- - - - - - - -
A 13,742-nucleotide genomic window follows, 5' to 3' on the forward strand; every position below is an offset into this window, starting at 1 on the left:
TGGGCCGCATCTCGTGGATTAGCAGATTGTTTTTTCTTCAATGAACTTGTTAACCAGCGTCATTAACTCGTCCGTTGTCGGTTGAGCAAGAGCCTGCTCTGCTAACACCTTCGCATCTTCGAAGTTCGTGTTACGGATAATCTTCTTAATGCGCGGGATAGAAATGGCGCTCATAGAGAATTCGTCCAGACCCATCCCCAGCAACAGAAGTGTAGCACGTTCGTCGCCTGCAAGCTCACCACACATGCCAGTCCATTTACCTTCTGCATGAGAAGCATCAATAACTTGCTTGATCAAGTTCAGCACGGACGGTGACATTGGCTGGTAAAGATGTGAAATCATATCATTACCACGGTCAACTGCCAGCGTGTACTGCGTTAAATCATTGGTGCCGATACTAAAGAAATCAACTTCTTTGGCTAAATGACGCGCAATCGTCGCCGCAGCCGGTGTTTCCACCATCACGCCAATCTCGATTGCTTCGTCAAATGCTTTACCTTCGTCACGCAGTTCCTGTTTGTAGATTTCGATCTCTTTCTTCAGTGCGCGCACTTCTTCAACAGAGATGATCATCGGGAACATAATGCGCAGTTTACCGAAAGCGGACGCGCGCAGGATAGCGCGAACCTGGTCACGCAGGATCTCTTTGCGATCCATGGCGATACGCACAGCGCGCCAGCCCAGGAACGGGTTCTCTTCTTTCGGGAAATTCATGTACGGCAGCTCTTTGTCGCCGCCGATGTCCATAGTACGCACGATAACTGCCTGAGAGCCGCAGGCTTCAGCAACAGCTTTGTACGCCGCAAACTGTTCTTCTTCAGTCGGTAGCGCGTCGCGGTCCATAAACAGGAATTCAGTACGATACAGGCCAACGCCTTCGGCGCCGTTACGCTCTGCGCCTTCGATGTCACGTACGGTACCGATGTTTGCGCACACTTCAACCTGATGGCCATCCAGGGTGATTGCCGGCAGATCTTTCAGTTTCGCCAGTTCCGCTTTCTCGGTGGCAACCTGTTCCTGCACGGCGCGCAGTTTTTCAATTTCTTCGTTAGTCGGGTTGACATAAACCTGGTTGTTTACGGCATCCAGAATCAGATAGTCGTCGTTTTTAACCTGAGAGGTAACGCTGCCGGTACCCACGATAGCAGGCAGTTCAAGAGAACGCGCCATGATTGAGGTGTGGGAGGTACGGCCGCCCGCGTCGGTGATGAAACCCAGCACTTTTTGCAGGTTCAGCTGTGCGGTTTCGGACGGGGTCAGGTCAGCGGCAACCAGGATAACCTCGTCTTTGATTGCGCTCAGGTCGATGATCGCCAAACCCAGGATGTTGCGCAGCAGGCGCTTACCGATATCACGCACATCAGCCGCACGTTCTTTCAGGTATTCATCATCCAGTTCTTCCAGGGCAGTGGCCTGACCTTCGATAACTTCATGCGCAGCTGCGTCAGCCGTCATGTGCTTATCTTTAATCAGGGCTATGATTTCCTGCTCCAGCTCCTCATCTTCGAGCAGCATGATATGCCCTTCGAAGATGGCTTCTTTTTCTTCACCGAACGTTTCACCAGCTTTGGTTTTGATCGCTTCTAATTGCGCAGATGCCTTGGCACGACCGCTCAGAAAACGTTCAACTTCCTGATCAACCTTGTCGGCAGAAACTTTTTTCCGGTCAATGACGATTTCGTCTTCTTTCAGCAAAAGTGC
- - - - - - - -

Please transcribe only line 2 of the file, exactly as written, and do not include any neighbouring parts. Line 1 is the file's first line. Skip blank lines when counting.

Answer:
TGGGCCGCATCTCGTGGATTAGCAGATTGTTTTTTCTTCAATGAACTTGTTAACCAGCGTCATTAACTCGTCCGTTGTCGGTTGAGCAAGAGCCTGCTCTGCTAACACCTTCGCATCTTCGAAGTTCGTGTTACGGATAATCTTCTTAATGCGCGGGATAGAAATGGCGCTCATAGAGAATTCGTCCAGACCCATCCCCAGCAACAGAAGTGTAGCACGTTCGTCGCCTGCAAGCTCACCACACATGCCAGTCCATTTACCTTCTGCATGAGAAGCATCAATAACTTGCTTGATCAAGTTCAGCACGGACGGTGACATTGGCTGGTAAAGATGTGAAATCATATCATTACCACGGTCAACTGCCAGCGTGTACTGCGTTAAATCATTGGTGCCGATACTAAAGAAATCAACTTCTTTGGCTAAATGACGCGCAATCGTCGCCGCAGCCGGTGTTTCCACCATCACGCCAATCTCGATTGCTTCGTCAAATGCTTTACCTTCGTCACGCAGTTCCTGTTTGTAGATTTCGATCTCTTTCTTCAGTGCGCGCACTTCTTCAACAGAGATGATCATCGGGAACATAATGCGCAGTTTACCGAAAGCGGACGCGCGCAGGATAGCGCGAACCTGGTCACGCAGGATCTCTTTGCGATCCATGGCGATACGCACAGCGCGCCAGCCCAGGAACGGGTTCTCTTCTTTCGGGAAATTCATGTACGGCAGCTCTTTGTCGCCGCCGATGTCCATAGTACGCACGATAACTGCCTGAGAGCCGCAGGCTTCAGCAACAGCTTTGTACGCCGCAAACTGTTCTTCTTCAGTCGGTAGCGCGTCGCGGTCCATAAACAGGAATTCAGTACGATACAGGCCAACGCCTTCGGCGCCGTTACGCTCTGCGCCTTCGATGTCACGTACGGTACCGATGTTTGCGCACACTTCAACCTGATGGCCATCCAGGGTGATTGCCGGCAGATCTTTCAGTTTCGCCAGTTCCGCTTTCTCGGTGGCAACCTGTTCCTGCACGGCGCGCAGTTTTTCAATTTCTTCGTTAGTCGGGTTGACATAAACCTGGTTGTTTACGGCATCCAGAATCAGATAGTCGTCGTTTTTAACCTGAGAGGTAACGCTGCCGGTACCCACGATAGCAGGCAGTTCAAGAGAACGCGCCATGATTGAGGTGTGGGAGGTACGGCCGCCCGCGTCGGTGATGAAACCCAGCACTTTTTGCAGGTTCAGCTGTGCGGTTTCGGACGGGGTCAGGTCAGCGGCAACCAGGATAACCTCGTCTTTGATTGCGCTCAGGTCGATGATCGCCAAACCCAGGATGTTGCGCAGCAGGCGCTTACCGATATCACGCACATCAGCCGCACGTTCTTTCAGGTATTCATCATCCAGTTCTTCCAGGGCAGTGGCCTGACCTTCGATAACTTCATGCGCAGCTGCGTCAGCCGTCATGTGCTTATCTTTAATCAGGGCTATGATTTCCTGCTCCAGCTCCTCATCTTCGAGCAGCATGATATGCCCTTCGAAGATGGCTTCTTTTTCTTCACCGAACGTTTCACCAGCTTTGGTTTTGATCGCTTCTAATTGCGCAGATGCCTTGGCACGACCGCTCAGAAAACGTTCAACTTCCTGATCAACCTTGTCGGCAGAAACTTTTTTCCGGTCAATGACGATTTCGTCTTCTTTCAGCAAAAGTGC